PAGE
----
Meditation is prime time for a download. On a recent morning, I meditated on my Baja beachfront terrace. Emptying my mind gave space for some wisdom (from who knows what source?!) to download. Then, I did my ritual protein shake and 5-mile barefoot run on the beach while the download started playing in my head (au natural: sans headphones). As has been true so many other times this combo of meditation, protein shake and beach run leads to a revelation of wisdom by the end of my run.
As I talk more about being a “Modern Elder,” I get more young folks asking me to mentor them. Unfortunately, I don’t have the bandwidth in my life to do that but here’s the primary advice I plan to give them after this morning’s download: each decade of your life – adolescent to elder – may have a theme that can define your state of being during that time. Here are my themes, which might apply to you as well…
YEARN (my teens). The yearning of youth can be full of vibrancy and optimism. Our teens are a time for us to imagine – with great hope – what legacy we might leave on this planet. It’s a brilliant time to think big, idealistic thoughts and to visualize what you may become “world-class” at. This is a time in my life when I yearned to be Walt Disney someday (coincidentally, this is Airbnb cofounder/CEO Brian Chesky’s hero, too). Yearn in your teens and you will be full of hope. Yearn in your fifties and you may be full of regret.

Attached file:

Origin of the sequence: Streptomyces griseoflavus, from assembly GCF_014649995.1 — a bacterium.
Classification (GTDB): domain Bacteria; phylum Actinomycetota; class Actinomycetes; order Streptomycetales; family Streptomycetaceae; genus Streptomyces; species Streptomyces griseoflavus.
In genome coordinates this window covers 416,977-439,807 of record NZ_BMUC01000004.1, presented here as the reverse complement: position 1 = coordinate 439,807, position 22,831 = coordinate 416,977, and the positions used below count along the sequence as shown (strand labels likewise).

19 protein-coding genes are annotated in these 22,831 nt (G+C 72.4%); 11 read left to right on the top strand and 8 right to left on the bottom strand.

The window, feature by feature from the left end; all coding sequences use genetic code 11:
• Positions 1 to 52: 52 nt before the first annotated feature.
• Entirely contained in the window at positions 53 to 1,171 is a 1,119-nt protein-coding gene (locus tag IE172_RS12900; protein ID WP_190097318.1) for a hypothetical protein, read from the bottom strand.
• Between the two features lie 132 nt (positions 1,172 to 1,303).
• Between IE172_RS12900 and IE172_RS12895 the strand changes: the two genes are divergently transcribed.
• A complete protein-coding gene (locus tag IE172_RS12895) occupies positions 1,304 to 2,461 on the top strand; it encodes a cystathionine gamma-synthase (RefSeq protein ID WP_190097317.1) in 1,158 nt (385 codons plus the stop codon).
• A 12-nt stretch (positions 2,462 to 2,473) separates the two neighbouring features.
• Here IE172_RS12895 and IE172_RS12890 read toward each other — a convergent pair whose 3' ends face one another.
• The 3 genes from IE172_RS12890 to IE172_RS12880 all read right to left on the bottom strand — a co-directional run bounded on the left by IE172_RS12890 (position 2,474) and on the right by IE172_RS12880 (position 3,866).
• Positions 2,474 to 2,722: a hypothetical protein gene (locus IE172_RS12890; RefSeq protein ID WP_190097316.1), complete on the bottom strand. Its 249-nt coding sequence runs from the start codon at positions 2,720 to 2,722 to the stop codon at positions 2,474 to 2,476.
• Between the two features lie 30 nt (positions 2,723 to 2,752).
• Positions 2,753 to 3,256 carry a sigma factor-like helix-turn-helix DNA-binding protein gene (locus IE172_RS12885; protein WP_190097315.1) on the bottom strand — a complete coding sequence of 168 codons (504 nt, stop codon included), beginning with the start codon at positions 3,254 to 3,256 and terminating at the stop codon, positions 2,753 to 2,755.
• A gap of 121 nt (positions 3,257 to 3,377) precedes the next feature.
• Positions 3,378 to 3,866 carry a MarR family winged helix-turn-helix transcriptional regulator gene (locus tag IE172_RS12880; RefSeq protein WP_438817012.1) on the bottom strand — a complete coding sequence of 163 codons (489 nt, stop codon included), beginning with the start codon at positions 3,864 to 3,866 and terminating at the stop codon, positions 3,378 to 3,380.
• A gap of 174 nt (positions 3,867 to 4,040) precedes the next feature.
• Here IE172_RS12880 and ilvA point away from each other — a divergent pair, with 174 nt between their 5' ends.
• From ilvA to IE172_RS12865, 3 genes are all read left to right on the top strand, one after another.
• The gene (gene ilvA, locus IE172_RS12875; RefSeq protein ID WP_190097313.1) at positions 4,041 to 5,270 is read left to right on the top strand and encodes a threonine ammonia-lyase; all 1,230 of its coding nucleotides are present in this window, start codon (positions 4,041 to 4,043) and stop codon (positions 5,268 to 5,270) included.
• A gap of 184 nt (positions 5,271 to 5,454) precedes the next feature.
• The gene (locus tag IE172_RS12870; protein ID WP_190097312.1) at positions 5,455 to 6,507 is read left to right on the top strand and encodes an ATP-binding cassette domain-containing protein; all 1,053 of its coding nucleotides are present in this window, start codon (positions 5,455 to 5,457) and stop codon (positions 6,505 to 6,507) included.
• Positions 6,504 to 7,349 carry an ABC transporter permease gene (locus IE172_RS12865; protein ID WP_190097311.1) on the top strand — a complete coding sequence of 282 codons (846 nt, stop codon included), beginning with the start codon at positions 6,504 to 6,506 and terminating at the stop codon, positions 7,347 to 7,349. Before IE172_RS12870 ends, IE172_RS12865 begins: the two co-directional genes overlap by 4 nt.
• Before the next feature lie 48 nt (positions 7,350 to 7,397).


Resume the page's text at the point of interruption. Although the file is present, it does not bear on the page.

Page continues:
LEARN (my twenties). Too many young people graduate college and focus on “Earn” more than “Learn,” sometimes due to student loans, but often due to societal pressure. There’s nothing wrong with working at an investment bank, management consulting firm, or as a tech salesperson. But if you’re doing it primarily for the money, you got your decades mixed-up. Between your college and maybe grad school work and the people you surround yourself with in your first job (focus on who they are and what they’re going to teach you…this is the #1 determinant of where you should work), this is the decade that defines whether you have a “growth mindset” or not. Create a growth mindset at a young age and it will serve you for a lifetime. William Yeats observed, “Education is not filling a pail. It’s lighting a fire.” I took a job out of business school that paid me a $24,000 a year salary when the average in my class was $65,000. But I knew it was going to teach me to be an entrepreneur.
EARN (my thirties). Once you’ve built some learning, you’re likely to grow your earnings as you become a valuable commodity in the marketplace. This is also the period in one’s life when settling down, in a traditional way, costs you some serious dough (buying a home, having a wedding, starting a family). For me, I grew Joie de Vivre from one to twenty-one hotels during this decade including getting city approvals to build the Hotel Vitale, which was our breakthrough project (although it took five more years to design, finance and construct it). As anyone close to me knows, I had almost no cash in the bank during this decade as any money I made was invested back into more hotels and growing the management company.